Fascinating War Artifacts That You Can See Up Close

For all the history buffs out there who want to learn about some of the world’s most important and infamous wars, seeing war artifacts up close is quite a remarkable experience. These are some of the biggest battles in history seen through their most amazing artifacts, which are all on display at museums around the world.

Archduke Franz Ferdinand’s Car

Battle: World War I

Where it can be seen: the Austrian Military Museum in Vienna (Heeresgeschichtliches Museum).

Source: Modern Legends

Archduke Franz Ferdinand was the heir to the Austro-Hungarian Empire, and on June 28, 1914, he was assassinated while traveling in Sarajevo. While riding in his convertible, a group called the Black Hand, which were trying to free Bosnia from the Habsburg family rule, threw a bomb at the vehicle. The bomb bounced off the car, so a member of the group decided to shoot and kill Ferdinand.

This shot became known as “the shot that was heard around the world,” as it was considered to trigger the start of World War I.

A German U-Boat

Battle: World War II

Where it can be seen: the Museum of Science and Industry in Chicago.

Source: Museum of Science and Industry

When it comes to artifacts of war, Chicago goes all the way. Their museum holds a German U-boat from World War II. These submarines were more than 200 feet in length, held 12 torpedoes and stayed submerged underwater for two hours at a time, which meant they were silent and deadly for foreign naval craft.

This U-505 was the first German warship captured by the U.S. Navy since the War of 1812. Taken in 1944, the submarine has been in the Lakeshore Drive museum since 1954.

Admiral Nelson’s Trafalgar Coat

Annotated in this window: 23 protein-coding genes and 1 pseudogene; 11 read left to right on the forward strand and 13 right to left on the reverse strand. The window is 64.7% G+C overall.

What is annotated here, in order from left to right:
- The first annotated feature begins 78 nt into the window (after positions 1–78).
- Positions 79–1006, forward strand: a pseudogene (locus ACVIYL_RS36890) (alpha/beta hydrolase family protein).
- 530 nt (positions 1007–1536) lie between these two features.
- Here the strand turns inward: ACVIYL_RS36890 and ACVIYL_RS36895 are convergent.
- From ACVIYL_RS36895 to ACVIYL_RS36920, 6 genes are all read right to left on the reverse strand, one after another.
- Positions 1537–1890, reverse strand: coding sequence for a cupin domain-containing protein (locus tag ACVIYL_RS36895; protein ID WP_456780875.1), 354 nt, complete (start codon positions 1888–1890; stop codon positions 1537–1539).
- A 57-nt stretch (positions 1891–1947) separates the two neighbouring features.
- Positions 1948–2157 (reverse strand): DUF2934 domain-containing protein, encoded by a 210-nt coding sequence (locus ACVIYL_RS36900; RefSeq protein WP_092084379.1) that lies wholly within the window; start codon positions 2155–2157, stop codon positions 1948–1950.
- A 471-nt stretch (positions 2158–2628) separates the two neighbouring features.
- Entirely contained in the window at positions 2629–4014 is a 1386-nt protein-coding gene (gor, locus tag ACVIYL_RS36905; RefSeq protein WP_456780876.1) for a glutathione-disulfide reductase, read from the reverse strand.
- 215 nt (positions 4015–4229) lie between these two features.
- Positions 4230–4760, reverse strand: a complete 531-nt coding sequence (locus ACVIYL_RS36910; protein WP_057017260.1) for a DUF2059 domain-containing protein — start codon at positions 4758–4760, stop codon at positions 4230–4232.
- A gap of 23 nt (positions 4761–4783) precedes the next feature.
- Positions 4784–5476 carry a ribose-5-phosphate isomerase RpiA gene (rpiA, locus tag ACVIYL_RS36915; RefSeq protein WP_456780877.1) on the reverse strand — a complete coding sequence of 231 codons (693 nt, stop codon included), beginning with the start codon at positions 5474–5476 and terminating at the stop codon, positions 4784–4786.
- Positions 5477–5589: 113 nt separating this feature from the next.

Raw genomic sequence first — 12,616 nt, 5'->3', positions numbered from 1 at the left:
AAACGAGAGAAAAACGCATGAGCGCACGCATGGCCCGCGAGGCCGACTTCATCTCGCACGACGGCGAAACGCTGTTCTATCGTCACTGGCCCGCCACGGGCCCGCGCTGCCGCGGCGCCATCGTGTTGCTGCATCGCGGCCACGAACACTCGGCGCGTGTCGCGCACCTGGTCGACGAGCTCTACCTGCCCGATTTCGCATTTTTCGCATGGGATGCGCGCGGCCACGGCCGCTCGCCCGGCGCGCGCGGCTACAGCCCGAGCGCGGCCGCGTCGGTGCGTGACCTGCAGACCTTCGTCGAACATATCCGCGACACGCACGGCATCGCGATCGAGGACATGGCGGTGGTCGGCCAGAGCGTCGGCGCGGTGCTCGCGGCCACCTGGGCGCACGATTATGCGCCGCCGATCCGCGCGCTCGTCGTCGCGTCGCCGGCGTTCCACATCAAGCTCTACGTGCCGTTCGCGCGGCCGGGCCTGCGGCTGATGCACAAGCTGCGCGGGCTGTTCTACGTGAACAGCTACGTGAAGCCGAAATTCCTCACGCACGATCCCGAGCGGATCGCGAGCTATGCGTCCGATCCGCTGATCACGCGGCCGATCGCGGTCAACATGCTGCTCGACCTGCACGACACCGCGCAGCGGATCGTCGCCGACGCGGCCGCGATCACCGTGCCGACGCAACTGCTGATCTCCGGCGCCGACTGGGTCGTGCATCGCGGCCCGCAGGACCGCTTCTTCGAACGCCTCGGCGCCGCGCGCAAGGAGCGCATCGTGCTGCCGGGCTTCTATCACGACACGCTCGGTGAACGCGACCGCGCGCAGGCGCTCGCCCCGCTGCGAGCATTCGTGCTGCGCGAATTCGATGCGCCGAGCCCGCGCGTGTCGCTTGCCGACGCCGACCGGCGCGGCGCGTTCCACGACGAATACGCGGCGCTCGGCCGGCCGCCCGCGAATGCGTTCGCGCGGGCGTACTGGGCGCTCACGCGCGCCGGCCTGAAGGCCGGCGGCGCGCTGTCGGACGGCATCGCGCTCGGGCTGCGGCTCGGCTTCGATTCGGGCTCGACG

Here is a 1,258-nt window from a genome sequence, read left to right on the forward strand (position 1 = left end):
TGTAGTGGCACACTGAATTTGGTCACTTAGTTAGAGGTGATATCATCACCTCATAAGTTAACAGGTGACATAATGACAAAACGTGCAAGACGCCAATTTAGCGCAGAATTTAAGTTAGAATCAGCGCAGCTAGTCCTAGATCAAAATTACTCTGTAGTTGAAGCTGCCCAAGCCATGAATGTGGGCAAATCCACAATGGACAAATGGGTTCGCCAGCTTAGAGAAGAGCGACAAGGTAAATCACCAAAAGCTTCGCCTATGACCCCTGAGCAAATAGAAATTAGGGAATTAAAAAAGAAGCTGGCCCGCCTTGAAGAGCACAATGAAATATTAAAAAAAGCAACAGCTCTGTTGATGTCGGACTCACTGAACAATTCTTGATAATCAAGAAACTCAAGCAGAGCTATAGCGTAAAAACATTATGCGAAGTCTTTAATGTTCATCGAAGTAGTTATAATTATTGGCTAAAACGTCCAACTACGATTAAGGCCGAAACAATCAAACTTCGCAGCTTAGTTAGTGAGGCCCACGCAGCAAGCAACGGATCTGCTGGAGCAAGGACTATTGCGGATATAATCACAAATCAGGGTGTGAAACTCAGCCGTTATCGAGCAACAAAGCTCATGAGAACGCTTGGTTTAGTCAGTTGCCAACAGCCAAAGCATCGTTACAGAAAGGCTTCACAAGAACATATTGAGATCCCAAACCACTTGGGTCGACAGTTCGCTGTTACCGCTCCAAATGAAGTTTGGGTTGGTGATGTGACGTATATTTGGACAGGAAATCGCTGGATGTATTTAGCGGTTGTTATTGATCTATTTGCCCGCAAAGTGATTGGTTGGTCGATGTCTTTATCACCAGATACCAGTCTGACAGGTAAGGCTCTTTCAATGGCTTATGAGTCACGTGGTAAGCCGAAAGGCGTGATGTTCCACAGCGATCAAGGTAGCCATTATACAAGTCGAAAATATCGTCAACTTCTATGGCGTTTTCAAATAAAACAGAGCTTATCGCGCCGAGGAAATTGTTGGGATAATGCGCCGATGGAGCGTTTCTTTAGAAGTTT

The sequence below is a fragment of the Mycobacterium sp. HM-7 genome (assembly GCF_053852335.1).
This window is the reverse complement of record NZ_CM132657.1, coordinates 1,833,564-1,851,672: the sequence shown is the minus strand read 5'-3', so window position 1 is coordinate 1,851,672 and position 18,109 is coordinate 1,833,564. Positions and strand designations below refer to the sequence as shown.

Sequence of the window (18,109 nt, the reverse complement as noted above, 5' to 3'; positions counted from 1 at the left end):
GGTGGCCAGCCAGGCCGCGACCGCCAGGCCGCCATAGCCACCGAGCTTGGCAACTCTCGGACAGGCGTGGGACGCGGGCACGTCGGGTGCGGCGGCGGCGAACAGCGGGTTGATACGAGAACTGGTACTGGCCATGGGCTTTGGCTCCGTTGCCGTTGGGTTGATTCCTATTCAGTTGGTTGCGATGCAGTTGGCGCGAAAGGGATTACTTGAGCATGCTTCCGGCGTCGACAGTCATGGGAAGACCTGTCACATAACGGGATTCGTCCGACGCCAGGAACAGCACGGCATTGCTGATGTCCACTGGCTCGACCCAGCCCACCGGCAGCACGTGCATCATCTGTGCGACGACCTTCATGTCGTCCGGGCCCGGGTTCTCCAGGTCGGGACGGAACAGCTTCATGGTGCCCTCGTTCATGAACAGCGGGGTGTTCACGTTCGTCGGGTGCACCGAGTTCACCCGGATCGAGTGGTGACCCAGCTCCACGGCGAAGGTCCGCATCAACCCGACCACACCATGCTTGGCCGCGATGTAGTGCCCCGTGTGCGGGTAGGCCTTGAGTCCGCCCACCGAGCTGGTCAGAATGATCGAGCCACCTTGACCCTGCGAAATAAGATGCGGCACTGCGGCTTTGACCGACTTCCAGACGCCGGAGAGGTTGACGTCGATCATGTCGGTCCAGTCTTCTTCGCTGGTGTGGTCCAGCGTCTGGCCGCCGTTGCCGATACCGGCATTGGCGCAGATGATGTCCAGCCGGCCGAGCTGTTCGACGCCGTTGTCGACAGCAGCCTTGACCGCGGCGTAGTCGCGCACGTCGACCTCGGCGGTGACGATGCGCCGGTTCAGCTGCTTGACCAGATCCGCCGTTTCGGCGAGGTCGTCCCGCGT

Battle: Trafalgar

Where it can be seen: England’s National Maritime Museum in Greenwich, just north of London.

Source: Royal Museums Greenwich/Facebook

During the Battle of Trafalgar in 1805, Napoleon Bonaparte made his way (with the French and the Spanish navies) to England with the plan to invade and conquer. But the British navy along the Cape of Trafalgar intervened.

Admiral Lord Horatio Nelson’s navy defeated Napoleon’s force, killing, wounding or capturing 15,000 of his men while losing only 458 of his own. Nelson himself was shot in the shoulder and killed. But he learned of England’s success before passing. Nelson’s wool coat, with the bullet hole and blood stains, can be seen in the museum.

John McCain’s Flight Suit

Battle: Vietnam War

Where it can be seen: Hoa Lo Prison Museum, located at the same site where he was held captive.

Source: Wikimedia

Many may already know that in Vietnam, U.S. Navy pilot John McCain was shot down in Hanoi. McCain was held prisoner at the Hoa Lo Prison for more than five years. He was nicknamed “Hanoi Hilton,” where he and many other POWs were tortured, starved and kept in isolation.

McCain’s story was later told in ‘Faith of My Fathers,’ and went on to become a U.S. senator and a presidential candidate. He worked tirelessly to fight for POWs during his career before passing away in 2018.

USS Arizona’s Bell

Battle: World War II

Where it can be seen: Pearl Harbor as part of the Pacific National Monument.

Source: Pearl Harbor Visitors Bureau

The bombing in Pearl Harbor on December 7, 1941, caused the docked USS Arizona battleship to sink, which killed 1,177 people. You can even see the sunken ship from an overhead observatory on the island of Oahu in Hawaii, but artifacts can also be found around the country.

At the University of Arizona, if you look up, you can see the campus bell tower has one of two original bells recovered from the shipwreck. It was originally meant to be melted, but alumni from the university helped salvage the bell and hang it proudly at the school. The University now rings the bell every time their football team wins.